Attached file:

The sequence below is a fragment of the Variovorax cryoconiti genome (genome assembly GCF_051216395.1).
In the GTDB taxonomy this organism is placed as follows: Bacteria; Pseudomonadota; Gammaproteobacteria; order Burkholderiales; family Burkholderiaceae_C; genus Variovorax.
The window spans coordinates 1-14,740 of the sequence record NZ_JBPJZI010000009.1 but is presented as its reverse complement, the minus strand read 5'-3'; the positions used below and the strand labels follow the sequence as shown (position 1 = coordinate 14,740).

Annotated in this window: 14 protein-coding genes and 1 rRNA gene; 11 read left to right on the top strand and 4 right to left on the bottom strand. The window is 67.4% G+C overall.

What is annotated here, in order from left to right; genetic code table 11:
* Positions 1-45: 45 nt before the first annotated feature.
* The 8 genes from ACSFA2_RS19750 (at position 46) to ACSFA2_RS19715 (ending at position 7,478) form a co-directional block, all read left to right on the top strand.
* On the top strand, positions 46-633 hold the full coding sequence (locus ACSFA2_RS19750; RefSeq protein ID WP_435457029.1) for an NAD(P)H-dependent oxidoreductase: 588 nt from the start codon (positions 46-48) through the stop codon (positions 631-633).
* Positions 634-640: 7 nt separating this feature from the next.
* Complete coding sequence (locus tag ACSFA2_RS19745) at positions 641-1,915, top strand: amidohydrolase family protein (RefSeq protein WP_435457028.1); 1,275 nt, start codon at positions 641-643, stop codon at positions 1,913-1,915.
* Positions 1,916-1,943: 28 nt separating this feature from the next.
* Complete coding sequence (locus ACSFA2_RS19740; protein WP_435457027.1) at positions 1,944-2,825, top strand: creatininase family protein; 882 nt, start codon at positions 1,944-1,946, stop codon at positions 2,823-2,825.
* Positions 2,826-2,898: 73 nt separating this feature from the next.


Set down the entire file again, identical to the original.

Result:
The sequence below is a fragment of the Variovorax cryoconiti genome (genome assembly GCF_051216395.1).
In the GTDB taxonomy this organism is placed as follows: Bacteria; Pseudomonadota; Gammaproteobacteria; order Burkholderiales; family Burkholderiaceae_C; genus Variovorax.
The window spans coordinates 1-14,740 of the sequence record NZ_JBPJZI010000009.1 but is presented as its reverse complement, the minus strand read 5'-3'; the positions used below and the strand labels follow the sequence as shown (position 1 = coordinate 14,740).

Annotated in this window: 14 protein-coding genes and 1 rRNA gene; 11 read left to right on the top strand and 4 right to left on the bottom strand. The window is 67.4% G+C overall.

What is annotated here, in order from left to right; genetic code table 11:
* Positions 1-45: 45 nt before the first annotated feature.
* The 8 genes from ACSFA2_RS19750 (at position 46) to ACSFA2_RS19715 (ending at position 7,478) form a co-directional block, all read left to right on the top strand.
* On the top strand, positions 46-633 hold the full coding sequence (locus ACSFA2_RS19750; RefSeq protein ID WP_435457029.1) for an NAD(P)H-dependent oxidoreductase: 588 nt from the start codon (positions 46-48) through the stop codon (positions 631-633).
* Positions 634-640: 7 nt separating this feature from the next.
* Complete coding sequence (locus tag ACSFA2_RS19745) at positions 641-1,915, top strand: amidohydrolase family protein (RefSeq protein WP_435457028.1); 1,275 nt, start codon at positions 641-643, stop codon at positions 1,913-1,915.
* Positions 1,916-1,943: 28 nt separating this feature from the next.
* Complete coding sequence (locus ACSFA2_RS19740; protein WP_435457027.1) at positions 1,944-2,825, top strand: creatininase family protein; 882 nt, start codon at positions 1,944-1,946, stop codon at positions 2,823-2,825.
* Positions 2,826-2,898: 73 nt separating this feature from the next.